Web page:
Teaser Tuesday: The Daily Five

Teaser

Product DetailsDuring this past week I began re-reading the book written by Gail Boushey and Joan Moser titled The Daily Five: Fostering Literacy Independence in the Elementary Grades. My first reading was five years ago and I decided to refresh my memory a little on some of the characteristics of using The Daily Five in the classroom.

Reading the introduction reminded me of why I like the Daily Five concept:

“We wanted to change the atmosphere in our classrooms and our own roles, from trying to “manage” students, rushing around the room putting out fires, to creating routines and procedures that fostered independent literacy behaviours that were ingrained to the point of being habits. Our goal was for all students to have internalized these expectations and shared experiences in a way that allowed for every child to become engrossed in their reading and writing.” (p9, Stenhouse Publishers, 2006)

I have fostered independence in my classroom and this year I aim to fine-tune my students’ independence. Hopefully a re-reading of this book will help me do so.

What are you reading this week? Feel free to share a few sentences from the book in the comments. 

© Colline Kook-Chun, 2016

(This post is linked to Miz B’s Teaser Tuesdays at Books and a Beat)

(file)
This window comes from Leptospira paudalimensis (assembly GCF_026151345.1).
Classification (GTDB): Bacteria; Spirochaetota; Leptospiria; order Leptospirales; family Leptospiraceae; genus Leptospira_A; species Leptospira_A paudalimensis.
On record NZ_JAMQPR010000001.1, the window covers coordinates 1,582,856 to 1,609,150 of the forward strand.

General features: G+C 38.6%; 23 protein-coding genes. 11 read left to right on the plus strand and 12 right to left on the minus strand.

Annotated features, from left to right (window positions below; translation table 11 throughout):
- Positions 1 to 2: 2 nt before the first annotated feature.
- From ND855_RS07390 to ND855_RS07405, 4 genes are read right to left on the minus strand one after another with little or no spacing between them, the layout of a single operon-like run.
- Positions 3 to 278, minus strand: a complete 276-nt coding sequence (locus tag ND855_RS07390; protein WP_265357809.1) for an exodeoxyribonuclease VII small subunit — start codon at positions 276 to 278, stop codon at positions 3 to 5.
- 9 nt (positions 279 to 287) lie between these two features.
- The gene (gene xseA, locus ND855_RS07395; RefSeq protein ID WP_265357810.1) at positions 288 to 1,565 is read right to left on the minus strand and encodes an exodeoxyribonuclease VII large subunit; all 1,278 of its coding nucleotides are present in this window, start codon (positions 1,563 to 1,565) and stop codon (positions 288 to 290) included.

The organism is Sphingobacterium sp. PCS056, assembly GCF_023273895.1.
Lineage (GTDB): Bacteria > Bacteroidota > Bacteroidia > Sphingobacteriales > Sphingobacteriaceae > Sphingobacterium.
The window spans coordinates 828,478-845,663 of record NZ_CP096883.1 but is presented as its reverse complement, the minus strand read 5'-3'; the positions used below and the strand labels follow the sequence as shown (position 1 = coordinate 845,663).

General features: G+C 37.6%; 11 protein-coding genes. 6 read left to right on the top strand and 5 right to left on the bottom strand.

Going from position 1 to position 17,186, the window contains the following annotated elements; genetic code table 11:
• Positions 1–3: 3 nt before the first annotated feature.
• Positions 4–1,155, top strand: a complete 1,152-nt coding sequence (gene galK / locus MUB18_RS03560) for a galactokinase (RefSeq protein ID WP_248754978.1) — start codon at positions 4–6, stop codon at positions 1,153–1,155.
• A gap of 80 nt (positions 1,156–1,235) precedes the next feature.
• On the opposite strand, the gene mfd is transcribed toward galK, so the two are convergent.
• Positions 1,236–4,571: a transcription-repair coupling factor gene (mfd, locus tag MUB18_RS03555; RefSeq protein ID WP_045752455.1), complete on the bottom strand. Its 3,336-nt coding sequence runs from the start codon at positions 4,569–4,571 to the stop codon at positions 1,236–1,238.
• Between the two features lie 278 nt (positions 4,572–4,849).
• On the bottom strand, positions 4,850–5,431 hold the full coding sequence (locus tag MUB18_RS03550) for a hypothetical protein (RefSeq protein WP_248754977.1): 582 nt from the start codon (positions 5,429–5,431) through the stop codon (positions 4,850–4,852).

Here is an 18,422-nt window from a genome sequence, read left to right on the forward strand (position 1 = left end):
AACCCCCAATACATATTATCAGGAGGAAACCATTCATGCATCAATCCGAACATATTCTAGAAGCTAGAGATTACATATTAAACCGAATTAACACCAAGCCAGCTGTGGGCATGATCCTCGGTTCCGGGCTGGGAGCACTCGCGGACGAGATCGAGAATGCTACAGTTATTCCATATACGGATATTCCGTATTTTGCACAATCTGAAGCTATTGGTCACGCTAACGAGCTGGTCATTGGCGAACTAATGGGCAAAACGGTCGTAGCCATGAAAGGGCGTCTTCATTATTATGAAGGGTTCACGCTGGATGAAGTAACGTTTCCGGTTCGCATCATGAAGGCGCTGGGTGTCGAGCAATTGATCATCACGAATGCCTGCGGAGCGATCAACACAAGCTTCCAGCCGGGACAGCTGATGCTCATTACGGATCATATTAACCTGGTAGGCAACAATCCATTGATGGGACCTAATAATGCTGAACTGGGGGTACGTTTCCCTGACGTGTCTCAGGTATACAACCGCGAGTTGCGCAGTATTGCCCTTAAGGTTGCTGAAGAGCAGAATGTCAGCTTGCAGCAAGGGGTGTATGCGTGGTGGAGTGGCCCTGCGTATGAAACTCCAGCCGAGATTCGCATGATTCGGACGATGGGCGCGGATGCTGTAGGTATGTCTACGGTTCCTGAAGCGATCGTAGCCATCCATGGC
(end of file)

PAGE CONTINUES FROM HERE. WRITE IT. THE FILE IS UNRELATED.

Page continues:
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Teaser Tuesday: The Death Cure by James Dashner

A few weeks ago I began reading The Maze Runner series. My daughter had spoken about this series and her wish to read it so when I came across a copy, I picked it up for her. As she was in the process of writing exams, I decided to open the novel and begin reading. From the first pages, I became engrossed in the story of the Maze that James Dashner had created.

This morning I began the third novel in the series: The Death Cure. The teaser comes from the first chapter and continues from where the second novel ends:

“The rage crept in. Like a shivering rat looking for a spot of warmth, a crumb of food. And with every passing day came an increasing anger so intense that Thomas sometimes caught himself shaking uncontrollably before he reeled the fury back in and pocketed it. He didn’t want it to go away for good; he only wanted to store it and let it build. Wait for the right time, the right place, to unleash it. WICKED had done all this to him. WICKED had taken his life and those of his friends and were using them for whatever purposes they deemed necessary. No matter the consequences.” (p2-3, Delacorte Press, USA, 2011)

I look forward to reading the rest of Thomas’s story. The first two books in the series enthralled me and this one looks to be as good.